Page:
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From "Mamta Satoor" <msat...@gmail.com>
Subject Re: Feedback on wiki page http://wiki.apache.org/db-derby/BuiltInLanguageBasedOrderingDERBY-1478
Date Tue, 03 Apr 2007 16:25:04 GMT
Rick, Dan had also brought up this point. Dan's comment from *
"This approach means that CHAR(varchar_col, 20) behaves differently to CAST
(varchar_col AS CHAR(20)). Not sure if that's good or bad, but they might be
implemented today using the same code path. "

I think what you are proposing will be easier to implement and easier to
explain to the users and fits in the SQL spec model. I wasn't trying to
solve any paritcular scenario but was just trying to make CHAR work like
TRIM when a character string type was it's first parameter. If no objections
by the end of the day, then I will go ahead and change the wiki page for
CHAR/VARCHAR functions to have the same collation as current schema's
character set no matter what kind of parameter is passed to it.

On 4/3/07, Rick Hillegas <Richard.Hillegas@sun.com> wrote:
> Hi Mamta,
> Thanks for describing this behavior on a tidy wiki page. Having all of
> this material collected in one place is great. I have a comment:
> 6)CHAR, VARCHAR functions do not look like they are defined in the SQL
> spec. But based on 5) above, the result character string type's
> collation can be considered same as the first argument's collation type
> if the first argument to CHAR/VARCHAR function is a character string
> type. If the first argument is not character string type, then the
> result character string of CHAR/VARCHAR will have the same collation as
> current schema's character set. The collation derivation will be implicit.
> I think the behavior would be easier to understand if it were uniform,
> that is, if the CHAR and VARCHAR operators always returned strings which
> had the collation of the current schema. I suspect you will find that
> this is easier to implement. I also think that this is the intention of
> the SQL Standard. Here is my reasoning:
> It seems to me that there is a default (implementation-defined)
> character set and collation for the whole database. That default can be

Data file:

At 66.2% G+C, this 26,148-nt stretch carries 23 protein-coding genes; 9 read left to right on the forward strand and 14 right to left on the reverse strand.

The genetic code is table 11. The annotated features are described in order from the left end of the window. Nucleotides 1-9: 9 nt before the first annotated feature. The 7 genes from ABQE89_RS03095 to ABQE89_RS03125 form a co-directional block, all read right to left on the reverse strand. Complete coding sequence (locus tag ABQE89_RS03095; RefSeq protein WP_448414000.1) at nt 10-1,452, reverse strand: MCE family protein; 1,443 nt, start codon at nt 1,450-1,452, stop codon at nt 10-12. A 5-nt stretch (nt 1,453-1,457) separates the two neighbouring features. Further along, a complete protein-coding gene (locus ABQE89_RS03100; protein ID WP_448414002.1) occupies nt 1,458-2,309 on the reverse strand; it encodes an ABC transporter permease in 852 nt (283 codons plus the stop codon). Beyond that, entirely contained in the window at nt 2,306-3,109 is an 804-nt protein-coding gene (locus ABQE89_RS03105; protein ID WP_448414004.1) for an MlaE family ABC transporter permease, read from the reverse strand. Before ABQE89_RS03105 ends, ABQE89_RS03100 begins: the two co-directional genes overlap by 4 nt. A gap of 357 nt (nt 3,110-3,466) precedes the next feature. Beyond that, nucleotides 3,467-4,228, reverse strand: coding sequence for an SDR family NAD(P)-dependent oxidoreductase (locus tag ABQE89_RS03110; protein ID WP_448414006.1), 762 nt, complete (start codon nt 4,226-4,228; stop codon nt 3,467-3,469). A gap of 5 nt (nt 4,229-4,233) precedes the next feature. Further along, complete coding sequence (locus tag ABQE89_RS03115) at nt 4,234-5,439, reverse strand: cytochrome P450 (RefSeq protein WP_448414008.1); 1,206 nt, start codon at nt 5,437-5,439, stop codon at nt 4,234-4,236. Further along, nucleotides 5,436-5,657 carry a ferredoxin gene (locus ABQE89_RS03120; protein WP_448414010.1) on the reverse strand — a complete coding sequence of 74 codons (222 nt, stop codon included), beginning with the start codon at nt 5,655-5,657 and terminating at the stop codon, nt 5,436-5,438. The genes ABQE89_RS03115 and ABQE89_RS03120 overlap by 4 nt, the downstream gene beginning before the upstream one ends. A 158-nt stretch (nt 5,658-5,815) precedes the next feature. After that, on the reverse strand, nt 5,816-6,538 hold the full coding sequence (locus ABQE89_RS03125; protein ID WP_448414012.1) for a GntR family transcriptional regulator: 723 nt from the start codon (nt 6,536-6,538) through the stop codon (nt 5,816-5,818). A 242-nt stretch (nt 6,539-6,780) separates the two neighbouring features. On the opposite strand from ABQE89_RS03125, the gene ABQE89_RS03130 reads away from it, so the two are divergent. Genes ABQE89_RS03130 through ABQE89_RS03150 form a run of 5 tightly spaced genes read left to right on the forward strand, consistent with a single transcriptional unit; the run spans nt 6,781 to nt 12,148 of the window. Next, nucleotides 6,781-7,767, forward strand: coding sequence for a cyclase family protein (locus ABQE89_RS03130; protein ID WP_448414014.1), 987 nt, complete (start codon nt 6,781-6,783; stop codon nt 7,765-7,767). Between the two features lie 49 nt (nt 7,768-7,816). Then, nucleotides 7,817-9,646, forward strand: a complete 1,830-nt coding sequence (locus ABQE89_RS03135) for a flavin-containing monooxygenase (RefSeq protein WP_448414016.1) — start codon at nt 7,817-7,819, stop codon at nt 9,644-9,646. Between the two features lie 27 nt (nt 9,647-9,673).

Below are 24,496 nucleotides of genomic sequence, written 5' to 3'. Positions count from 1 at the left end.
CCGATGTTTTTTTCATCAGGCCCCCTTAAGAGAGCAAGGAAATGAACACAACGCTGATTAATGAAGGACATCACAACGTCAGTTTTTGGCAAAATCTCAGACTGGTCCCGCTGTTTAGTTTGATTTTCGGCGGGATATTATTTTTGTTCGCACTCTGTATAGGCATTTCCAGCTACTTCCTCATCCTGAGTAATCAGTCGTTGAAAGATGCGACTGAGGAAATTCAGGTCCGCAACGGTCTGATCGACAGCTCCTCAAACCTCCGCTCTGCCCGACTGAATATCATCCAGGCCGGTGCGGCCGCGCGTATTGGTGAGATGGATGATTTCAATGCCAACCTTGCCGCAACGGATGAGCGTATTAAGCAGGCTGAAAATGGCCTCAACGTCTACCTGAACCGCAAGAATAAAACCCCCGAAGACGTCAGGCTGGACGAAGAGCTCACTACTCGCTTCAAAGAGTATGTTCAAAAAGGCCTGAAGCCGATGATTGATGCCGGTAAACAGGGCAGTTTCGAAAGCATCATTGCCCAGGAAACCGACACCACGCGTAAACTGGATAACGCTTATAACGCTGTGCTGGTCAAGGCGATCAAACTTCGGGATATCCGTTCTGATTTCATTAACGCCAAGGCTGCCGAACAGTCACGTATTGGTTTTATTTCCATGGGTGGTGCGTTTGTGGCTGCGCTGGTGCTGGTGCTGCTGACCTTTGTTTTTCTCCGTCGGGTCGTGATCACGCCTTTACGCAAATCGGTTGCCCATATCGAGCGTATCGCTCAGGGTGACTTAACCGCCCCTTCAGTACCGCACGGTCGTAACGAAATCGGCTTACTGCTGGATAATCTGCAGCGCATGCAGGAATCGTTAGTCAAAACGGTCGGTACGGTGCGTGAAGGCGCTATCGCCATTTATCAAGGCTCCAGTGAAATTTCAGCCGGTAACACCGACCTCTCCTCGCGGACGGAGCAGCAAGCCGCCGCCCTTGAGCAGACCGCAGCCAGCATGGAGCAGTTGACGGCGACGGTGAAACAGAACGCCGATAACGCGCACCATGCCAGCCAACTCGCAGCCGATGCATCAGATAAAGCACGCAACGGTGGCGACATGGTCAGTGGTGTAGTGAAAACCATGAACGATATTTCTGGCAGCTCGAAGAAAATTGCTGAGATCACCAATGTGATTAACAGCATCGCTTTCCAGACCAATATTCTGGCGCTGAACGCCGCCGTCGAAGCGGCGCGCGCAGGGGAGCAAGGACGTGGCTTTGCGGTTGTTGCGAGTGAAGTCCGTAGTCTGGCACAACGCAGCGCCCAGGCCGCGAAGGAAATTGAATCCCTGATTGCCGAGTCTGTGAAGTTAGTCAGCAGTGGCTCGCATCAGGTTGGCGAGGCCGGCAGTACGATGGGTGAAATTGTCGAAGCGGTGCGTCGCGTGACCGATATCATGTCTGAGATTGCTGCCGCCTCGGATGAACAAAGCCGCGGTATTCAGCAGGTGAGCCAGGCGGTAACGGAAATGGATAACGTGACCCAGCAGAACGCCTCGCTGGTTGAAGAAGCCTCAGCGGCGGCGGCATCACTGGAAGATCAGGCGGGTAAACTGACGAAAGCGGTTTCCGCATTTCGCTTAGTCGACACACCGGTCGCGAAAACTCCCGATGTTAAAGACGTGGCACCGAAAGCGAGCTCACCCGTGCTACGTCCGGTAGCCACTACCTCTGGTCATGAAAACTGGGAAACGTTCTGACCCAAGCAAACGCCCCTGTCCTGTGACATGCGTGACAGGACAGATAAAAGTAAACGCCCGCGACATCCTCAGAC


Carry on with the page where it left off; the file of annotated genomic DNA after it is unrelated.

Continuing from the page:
> overridden at the session, schema, and client-module levels. That is,
> once you know what database, session, schema, and client-module you are
> in, you know the default character set and collation for string
> datatypes mentioned by your SQL statements. This default can be
> explicitly overridden with a CAST or COLLATE clause. There are also
> explicit exceptions to this behavior for certain operators ( e.g., TRIM,
> UPPER, LOWER, SUBSTR). The default character set and collation apply
> unless the SQL Standard explicitly defines an exception or your
> statement explicitly overrides the default. The default character set
> and collation apply to the return types of the CHAR and VARCHAR
> operators because the SQL Standard does not carve out an explicit
> exception for these operators.
> Is there some problem that would be solved by adopting the non-uniform
> behavior proposed on the wiki page?
> Thanks,
> -Rick
> Mamta Satoor wrote:
> > Hi,
> >
> > I have created a wiki page for DERBY-1478 : Add built in language
> > based ordering and like processing to Derby
> >
> > The wiki page is located at
> > http://wiki.apache.org/db-derby/BuiltInLanguageBasedOrderingDERBY-1478and
> > it includes the current design proposal along with line items. If
> > anyone has any comments, please let me know.
> >
> > thanks,
> > Mamta

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